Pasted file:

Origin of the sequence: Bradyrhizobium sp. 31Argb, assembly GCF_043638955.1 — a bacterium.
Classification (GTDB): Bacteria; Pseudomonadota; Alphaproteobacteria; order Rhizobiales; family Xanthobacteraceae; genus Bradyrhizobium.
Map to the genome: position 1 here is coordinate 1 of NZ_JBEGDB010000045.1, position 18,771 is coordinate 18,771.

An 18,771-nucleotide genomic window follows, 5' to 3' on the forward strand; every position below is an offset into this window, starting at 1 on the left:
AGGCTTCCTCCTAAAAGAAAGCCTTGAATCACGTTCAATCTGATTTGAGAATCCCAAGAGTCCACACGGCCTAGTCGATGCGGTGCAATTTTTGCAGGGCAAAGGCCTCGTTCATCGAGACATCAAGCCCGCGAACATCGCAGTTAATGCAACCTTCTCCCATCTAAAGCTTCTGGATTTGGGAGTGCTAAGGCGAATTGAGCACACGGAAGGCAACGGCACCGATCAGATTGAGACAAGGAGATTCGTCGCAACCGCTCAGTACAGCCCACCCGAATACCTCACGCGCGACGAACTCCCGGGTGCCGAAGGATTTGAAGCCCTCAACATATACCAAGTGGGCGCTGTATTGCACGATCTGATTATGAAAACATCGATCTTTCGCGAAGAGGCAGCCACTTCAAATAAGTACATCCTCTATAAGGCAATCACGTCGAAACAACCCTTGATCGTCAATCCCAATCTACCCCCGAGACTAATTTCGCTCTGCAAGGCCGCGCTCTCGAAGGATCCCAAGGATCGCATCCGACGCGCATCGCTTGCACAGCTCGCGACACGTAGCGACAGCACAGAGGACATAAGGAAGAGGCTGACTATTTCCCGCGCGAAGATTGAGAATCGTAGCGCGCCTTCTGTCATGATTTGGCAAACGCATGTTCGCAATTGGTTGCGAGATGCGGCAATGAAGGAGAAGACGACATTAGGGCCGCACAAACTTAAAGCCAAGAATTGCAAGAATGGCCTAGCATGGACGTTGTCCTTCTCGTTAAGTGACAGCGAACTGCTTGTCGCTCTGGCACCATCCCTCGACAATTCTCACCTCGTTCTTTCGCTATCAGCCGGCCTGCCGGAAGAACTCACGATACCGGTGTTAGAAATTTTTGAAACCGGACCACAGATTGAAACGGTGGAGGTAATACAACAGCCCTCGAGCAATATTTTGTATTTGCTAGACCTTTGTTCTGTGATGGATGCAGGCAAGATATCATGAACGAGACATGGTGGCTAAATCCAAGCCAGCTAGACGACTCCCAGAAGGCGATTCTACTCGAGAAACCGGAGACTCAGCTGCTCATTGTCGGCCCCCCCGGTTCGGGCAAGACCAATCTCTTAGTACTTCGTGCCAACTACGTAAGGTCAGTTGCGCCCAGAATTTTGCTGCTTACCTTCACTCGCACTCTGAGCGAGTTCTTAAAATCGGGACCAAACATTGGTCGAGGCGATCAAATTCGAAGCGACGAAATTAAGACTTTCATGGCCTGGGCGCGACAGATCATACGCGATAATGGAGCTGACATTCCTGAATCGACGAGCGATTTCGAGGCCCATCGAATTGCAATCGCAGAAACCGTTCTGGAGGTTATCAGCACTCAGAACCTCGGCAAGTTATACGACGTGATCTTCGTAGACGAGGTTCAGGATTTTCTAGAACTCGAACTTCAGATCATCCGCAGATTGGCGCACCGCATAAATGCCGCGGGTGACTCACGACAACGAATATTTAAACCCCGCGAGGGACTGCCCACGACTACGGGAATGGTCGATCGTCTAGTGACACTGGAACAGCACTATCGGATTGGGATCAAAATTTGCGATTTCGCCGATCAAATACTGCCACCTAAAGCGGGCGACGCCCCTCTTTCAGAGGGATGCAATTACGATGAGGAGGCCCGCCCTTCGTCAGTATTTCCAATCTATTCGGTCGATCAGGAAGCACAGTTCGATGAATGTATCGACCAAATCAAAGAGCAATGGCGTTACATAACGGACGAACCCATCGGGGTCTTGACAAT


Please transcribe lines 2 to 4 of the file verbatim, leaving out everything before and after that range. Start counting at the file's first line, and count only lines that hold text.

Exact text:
Classification (GTDB): Bacteria; Pseudomonadota; Alphaproteobacteria; order Rhizobiales; family Xanthobacteraceae; genus Bradyrhizobium.
Map to the genome: position 1 here is coordinate 1 of NZ_JBEGDB010000045.1, position 18,771 is coordinate 18,771.

An 18,771-nucleotide genomic window follows, 5' to 3' on the forward strand; every position below is an offset into this window, starting at 1 on the left: